Friday, 5 April 2013

Cheltenham MP: PM wrong to pre-empt Trident review

Cheltenham MP Martin Horwood has condemned David Cameron’s declaration today that Britain needs to replace the Trident nuclear deterrent.  Speaking to the Daily Telegraph, the Prime Minister cited the ‘evolving threat’ from North Korea among other reasons to spend £20 billion on like-for-like replacement of Trident, which could ultimately cost closer to £100 billion over its whole lifetime.  Martin, who also chairs the Liberal Democrat parliamentary party’s international affairs committee, has warned that Mr Cameron’s comments pre-empt the cost-effectiveness study insisted on by Liberal Democrats in the Coalition Agreement.

The value for money study was agreed so that alternatives to Trident could be properly evaluated by government, and was initially led by former Lib Dem defence minister Nick Harvey MP.  It is being completed by Lib Dem Chief Secretary to the Treasury Danny Alexander MP, and is expected to report within the next few months.

The Liberal Democrats opposed Tony Blair’s plan for the early renewal of Trident and forced its cancellation when the coalition took office.  The critical ‘main-gate’ decision on whether to proceed will now be taken in 2016 – after the next General Election.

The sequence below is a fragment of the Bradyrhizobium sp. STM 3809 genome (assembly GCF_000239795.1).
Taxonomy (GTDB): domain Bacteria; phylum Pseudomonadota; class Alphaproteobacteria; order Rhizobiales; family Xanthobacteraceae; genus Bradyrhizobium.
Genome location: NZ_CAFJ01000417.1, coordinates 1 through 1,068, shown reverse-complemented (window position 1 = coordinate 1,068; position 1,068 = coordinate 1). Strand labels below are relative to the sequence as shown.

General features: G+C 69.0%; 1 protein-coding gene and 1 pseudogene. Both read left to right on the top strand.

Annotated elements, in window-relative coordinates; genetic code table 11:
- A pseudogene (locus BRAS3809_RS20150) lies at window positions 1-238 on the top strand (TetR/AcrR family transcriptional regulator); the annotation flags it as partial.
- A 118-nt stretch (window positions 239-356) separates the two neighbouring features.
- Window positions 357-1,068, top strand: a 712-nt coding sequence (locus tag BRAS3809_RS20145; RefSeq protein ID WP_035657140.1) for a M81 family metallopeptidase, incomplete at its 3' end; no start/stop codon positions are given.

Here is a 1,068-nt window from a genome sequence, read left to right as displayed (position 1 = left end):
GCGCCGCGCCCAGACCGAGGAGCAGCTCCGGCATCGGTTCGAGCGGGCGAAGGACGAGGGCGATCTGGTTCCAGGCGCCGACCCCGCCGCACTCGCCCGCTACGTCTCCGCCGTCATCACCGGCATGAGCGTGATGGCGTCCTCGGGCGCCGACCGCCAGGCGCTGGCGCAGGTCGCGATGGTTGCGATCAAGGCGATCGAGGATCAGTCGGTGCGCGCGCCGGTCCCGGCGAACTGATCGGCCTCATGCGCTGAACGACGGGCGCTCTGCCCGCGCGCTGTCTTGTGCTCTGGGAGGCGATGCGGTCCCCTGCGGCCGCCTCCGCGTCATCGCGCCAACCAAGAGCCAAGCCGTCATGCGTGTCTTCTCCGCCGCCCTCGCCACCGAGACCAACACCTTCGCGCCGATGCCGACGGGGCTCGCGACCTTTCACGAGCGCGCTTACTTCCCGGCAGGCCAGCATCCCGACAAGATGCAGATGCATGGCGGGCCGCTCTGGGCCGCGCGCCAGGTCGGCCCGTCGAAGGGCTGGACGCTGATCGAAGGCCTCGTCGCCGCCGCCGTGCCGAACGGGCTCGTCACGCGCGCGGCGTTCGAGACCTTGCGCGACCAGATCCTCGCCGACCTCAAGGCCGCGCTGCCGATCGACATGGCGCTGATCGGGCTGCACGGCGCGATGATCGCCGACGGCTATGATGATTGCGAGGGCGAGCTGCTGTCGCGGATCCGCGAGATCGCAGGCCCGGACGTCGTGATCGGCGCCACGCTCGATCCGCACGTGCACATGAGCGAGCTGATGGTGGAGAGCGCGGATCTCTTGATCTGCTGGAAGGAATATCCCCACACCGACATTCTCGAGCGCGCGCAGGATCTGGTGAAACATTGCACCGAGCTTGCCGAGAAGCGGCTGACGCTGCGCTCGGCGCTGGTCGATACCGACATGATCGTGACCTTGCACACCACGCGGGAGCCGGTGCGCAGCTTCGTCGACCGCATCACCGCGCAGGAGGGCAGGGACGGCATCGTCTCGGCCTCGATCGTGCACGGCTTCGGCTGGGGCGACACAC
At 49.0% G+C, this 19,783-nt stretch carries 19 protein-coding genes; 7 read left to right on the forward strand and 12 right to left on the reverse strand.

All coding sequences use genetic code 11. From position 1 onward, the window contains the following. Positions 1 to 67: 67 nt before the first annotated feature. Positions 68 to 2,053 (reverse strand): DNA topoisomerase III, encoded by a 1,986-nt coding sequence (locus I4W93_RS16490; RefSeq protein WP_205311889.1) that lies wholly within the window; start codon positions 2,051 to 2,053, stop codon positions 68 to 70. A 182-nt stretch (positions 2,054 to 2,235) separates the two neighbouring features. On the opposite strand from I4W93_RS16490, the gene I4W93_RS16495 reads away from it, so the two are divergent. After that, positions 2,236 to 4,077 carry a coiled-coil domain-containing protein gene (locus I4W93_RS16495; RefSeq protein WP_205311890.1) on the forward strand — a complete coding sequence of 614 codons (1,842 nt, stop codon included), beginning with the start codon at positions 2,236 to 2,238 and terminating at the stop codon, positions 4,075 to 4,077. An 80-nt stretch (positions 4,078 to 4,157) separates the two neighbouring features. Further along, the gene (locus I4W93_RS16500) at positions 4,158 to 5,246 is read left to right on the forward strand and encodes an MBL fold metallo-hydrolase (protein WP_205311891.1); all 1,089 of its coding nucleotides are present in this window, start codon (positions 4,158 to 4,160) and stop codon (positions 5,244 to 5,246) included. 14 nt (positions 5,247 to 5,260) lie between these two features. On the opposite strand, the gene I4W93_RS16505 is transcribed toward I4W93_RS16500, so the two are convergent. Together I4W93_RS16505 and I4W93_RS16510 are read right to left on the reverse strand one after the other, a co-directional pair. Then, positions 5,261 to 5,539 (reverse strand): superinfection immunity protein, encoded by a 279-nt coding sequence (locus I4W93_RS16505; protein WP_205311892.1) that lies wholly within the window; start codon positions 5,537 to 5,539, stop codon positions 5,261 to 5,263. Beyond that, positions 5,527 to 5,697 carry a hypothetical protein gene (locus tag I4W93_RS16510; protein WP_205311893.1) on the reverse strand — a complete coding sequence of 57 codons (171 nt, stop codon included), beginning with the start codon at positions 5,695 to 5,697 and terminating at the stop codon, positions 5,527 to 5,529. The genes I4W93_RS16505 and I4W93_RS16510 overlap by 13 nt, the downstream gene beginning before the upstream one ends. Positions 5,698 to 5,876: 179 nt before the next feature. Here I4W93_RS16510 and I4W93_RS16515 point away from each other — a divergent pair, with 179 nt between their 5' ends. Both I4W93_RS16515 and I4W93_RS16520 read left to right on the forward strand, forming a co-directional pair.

Martin said: ‘David Cameron is obviously trying to pre-empt the cost-effectiveness study just before its publication.  The truth is that the Trident system was designed to deter an attack from the Soviet Union and this strategy is long overdue for a rethink.  Today’s world poses different threats such as international terrorism and regional destabilisation and makes very different demands on our military.  It is far from clear that we can afford like-for-like replacement in any case but, even if we could, we need to ask if £20 billion wouldn’t be better spent on fighter planes, frigates or other conventional military resources, or on other priorities altogether like hospitals and schools.

Linking Trident renewal to the genuine regional crisis in East Asia is topical but silly.  No one believes that Korean missiles could ever reach the UK and the idea that Trident could help to defend Japan or the United States against North Korean aggression will be received with hilarity in the Pentagon. 

Our central purpose in government is to build a stronger economy and a fairer society.  I cannot see how spending tens of billions of pounds of public money on cold war technology will help us to achieve that.  I hope the cost-effectiveness study insisted on by the Liberal Democrats will identify realistic and cheaper alternatives.  David Cameron would be wise to wait and read it before trying to undermine it.’

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